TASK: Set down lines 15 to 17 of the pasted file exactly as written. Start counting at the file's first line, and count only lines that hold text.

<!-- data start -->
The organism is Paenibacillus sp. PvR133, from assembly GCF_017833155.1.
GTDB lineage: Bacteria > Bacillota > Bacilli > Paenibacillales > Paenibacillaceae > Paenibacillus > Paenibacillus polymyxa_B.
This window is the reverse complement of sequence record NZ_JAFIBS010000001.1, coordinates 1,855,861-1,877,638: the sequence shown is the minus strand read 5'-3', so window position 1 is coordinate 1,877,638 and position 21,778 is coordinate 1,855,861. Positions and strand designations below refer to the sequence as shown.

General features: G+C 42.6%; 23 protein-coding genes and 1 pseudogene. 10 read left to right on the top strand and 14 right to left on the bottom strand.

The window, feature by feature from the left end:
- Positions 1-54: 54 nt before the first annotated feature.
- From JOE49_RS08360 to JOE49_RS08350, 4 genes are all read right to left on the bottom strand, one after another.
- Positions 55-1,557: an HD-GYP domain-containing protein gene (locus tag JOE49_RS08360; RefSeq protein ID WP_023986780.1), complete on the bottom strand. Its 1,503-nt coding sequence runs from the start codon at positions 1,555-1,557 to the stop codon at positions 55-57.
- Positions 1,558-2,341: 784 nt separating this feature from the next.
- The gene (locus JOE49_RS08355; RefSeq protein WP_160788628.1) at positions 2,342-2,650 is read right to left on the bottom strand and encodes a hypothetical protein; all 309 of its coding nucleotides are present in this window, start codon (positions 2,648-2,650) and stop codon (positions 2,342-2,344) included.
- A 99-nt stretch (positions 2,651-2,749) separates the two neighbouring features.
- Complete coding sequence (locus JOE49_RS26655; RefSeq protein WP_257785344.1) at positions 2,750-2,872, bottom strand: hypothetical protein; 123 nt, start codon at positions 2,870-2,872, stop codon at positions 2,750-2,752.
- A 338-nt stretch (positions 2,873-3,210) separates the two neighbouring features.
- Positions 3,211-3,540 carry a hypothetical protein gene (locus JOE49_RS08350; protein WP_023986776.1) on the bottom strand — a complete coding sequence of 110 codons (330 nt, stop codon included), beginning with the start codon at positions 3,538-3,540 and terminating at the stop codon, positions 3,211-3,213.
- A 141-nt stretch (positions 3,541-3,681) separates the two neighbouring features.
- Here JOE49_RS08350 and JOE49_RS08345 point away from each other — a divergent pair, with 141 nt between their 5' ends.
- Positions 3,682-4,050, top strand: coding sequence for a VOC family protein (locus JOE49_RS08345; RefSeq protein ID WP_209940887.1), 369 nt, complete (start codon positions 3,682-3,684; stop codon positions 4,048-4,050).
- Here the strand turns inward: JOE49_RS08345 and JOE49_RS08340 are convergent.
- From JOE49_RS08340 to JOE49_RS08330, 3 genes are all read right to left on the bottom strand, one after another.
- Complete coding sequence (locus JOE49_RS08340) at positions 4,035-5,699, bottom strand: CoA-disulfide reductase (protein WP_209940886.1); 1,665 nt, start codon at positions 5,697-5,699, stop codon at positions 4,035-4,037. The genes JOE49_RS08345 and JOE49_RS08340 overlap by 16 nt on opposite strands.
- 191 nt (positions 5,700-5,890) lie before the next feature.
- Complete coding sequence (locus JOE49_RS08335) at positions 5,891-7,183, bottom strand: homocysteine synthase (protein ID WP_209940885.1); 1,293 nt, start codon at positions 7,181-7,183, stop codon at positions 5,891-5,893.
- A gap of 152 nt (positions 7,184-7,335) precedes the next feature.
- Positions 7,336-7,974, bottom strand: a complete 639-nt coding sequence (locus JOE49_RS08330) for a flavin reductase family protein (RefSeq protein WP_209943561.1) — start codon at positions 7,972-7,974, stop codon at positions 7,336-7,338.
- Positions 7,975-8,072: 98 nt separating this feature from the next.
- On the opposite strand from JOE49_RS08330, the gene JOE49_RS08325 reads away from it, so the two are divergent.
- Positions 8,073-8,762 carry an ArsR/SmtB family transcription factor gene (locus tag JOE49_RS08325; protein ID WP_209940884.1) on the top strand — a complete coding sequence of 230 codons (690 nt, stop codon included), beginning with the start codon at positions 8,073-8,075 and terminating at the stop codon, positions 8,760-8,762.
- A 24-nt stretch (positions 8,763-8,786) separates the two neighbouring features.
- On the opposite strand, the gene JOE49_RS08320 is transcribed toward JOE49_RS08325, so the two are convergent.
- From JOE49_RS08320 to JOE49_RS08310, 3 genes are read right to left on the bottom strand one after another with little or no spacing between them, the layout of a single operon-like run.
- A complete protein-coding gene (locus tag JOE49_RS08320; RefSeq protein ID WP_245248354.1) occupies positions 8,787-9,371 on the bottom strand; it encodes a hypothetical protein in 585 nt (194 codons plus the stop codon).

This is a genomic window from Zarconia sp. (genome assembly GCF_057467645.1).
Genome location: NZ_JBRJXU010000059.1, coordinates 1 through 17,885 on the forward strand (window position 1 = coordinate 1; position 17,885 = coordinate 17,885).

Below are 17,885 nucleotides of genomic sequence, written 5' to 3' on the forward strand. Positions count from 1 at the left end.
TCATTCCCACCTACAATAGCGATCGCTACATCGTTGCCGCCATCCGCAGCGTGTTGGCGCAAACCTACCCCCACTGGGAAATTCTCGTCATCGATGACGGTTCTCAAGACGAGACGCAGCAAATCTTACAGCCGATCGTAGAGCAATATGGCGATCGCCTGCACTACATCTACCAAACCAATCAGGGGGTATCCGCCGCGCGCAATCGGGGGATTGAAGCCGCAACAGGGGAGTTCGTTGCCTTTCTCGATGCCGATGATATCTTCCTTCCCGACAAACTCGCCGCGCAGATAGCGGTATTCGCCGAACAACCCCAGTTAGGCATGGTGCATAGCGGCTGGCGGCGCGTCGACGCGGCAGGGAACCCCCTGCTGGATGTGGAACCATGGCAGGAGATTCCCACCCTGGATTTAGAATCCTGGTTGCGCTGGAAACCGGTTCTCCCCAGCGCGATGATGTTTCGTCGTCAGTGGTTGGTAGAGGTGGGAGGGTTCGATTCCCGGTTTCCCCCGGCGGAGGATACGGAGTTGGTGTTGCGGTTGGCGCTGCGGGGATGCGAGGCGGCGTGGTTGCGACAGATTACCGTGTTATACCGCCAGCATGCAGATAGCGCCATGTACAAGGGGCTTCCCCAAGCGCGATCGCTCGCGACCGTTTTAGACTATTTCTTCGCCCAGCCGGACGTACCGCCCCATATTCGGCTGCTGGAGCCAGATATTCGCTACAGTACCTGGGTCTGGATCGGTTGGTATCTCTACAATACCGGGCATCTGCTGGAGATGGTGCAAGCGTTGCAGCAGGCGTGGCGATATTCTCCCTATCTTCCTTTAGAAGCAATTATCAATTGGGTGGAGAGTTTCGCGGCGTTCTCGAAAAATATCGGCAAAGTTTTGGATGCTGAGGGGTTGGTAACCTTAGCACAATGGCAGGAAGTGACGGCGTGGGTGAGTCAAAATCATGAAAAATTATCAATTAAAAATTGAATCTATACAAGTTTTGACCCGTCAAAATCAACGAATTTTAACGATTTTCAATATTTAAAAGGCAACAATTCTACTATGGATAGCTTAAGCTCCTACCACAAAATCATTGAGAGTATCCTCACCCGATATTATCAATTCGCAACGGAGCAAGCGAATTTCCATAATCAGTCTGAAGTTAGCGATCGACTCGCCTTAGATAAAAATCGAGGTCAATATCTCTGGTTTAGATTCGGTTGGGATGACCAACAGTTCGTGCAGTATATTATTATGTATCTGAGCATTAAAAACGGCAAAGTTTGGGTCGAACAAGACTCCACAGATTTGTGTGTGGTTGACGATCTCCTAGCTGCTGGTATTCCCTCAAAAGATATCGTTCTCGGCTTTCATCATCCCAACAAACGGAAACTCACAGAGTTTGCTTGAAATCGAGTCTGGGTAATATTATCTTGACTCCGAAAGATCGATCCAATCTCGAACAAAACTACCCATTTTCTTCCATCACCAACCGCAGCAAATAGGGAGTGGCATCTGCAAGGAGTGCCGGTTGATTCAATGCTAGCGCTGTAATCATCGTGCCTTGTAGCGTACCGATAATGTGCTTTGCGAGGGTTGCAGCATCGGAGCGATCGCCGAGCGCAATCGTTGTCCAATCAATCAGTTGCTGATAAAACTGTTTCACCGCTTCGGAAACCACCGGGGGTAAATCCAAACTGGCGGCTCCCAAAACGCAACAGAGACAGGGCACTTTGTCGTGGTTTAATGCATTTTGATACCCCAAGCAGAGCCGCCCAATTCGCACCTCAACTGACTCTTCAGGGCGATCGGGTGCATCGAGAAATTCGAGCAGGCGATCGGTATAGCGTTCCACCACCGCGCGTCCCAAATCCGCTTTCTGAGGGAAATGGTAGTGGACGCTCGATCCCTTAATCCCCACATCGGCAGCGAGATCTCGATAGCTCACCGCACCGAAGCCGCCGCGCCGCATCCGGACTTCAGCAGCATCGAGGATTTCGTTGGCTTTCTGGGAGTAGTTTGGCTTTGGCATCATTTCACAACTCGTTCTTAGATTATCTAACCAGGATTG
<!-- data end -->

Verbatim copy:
- A 141-nt stretch (positions 3,541-3,681) separates the two neighbouring features.
- Here JOE49_RS08350 and JOE49_RS08345 point away from each other — a divergent pair, with 141 nt between their 5' ends.
- Positions 3,682-4,050, top strand: coding sequence for a VOC family protein (locus JOE49_RS08345; RefSeq protein ID WP_209940887.1), 369 nt, complete (start codon positions 3,682-3,684; stop codon positions 4,048-4,050).